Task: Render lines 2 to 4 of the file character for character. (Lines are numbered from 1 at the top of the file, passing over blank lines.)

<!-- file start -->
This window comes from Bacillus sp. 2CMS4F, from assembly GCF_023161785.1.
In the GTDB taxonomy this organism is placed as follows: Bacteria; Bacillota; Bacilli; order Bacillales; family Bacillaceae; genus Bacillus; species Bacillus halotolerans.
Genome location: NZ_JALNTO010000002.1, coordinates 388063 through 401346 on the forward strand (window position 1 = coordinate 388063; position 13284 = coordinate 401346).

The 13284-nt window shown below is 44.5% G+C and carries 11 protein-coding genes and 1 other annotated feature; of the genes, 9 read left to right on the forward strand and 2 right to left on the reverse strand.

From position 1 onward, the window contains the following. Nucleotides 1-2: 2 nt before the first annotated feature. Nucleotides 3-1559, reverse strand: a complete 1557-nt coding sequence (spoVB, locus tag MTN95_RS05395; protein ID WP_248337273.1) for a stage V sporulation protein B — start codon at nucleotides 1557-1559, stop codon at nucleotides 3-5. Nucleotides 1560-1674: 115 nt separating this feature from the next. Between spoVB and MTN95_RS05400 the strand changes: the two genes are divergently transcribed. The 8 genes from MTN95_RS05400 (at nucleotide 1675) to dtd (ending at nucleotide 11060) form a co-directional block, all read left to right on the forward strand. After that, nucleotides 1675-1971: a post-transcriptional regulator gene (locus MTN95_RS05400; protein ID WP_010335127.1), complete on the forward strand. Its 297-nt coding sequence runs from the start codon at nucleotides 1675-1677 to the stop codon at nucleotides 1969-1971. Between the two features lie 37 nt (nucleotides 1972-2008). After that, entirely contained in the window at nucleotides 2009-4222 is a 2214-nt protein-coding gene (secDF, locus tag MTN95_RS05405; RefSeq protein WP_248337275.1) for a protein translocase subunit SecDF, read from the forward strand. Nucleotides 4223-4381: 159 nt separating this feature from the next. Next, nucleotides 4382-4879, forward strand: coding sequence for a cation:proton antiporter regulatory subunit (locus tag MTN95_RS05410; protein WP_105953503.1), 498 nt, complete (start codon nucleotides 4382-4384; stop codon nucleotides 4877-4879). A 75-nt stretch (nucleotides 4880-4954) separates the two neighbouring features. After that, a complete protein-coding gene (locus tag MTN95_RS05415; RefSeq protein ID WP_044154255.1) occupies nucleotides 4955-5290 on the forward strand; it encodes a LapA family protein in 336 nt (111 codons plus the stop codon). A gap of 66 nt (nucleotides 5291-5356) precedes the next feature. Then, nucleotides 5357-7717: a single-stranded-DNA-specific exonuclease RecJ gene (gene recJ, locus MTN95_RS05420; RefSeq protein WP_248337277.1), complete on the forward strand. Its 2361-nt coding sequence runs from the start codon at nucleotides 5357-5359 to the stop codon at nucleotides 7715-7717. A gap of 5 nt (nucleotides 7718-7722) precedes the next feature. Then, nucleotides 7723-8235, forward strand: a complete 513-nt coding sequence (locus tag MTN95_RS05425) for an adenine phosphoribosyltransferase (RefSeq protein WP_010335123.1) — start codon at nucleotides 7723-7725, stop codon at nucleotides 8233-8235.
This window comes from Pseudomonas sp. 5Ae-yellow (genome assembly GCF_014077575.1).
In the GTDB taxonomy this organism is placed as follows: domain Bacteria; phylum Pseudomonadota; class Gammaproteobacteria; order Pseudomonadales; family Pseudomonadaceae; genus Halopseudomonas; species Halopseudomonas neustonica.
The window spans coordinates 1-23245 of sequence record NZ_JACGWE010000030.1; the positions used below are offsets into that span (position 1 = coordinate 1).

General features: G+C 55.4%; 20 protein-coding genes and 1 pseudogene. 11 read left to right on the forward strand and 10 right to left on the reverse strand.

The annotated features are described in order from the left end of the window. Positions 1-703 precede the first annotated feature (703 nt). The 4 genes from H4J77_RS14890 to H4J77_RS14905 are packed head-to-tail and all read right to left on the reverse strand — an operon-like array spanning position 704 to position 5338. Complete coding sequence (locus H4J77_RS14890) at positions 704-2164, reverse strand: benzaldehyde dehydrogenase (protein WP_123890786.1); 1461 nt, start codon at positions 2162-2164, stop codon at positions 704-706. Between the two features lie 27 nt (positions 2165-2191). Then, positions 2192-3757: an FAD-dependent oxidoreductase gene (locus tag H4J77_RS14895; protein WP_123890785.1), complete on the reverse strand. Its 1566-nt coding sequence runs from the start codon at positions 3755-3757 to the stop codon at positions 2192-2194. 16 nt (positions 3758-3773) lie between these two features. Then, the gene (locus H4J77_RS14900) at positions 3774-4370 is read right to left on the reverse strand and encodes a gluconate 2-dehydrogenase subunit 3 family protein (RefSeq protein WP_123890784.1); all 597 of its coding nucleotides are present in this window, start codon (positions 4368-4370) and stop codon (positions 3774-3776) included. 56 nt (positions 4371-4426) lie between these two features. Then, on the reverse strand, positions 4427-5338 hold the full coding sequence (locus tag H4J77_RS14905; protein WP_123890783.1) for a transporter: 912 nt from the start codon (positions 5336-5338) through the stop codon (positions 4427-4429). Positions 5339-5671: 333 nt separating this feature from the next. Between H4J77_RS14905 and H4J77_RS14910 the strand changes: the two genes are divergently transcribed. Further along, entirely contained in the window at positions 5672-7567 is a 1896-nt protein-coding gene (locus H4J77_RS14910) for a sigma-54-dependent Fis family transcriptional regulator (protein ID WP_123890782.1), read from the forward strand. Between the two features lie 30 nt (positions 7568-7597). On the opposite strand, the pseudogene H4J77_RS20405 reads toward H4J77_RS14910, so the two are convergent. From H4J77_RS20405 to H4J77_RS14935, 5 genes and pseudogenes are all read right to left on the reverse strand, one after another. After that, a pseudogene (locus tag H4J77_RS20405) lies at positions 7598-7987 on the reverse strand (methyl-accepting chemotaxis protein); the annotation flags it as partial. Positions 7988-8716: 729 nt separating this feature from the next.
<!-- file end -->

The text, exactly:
In the GTDB taxonomy this organism is placed as follows: Bacteria; Bacillota; Bacilli; order Bacillales; family Bacillaceae; genus Bacillus; species Bacillus halotolerans.
Genome location: NZ_JALNTO010000002.1, coordinates 388063 through 401346 on the forward strand (window position 1 = coordinate 388063; position 13284 = coordinate 401346).

The 13284-nt window shown below is 44.5% G+C and carries 11 protein-coding genes and 1 other annotated feature; of the genes, 9 read left to right on the forward strand and 2 right to left on the reverse strand.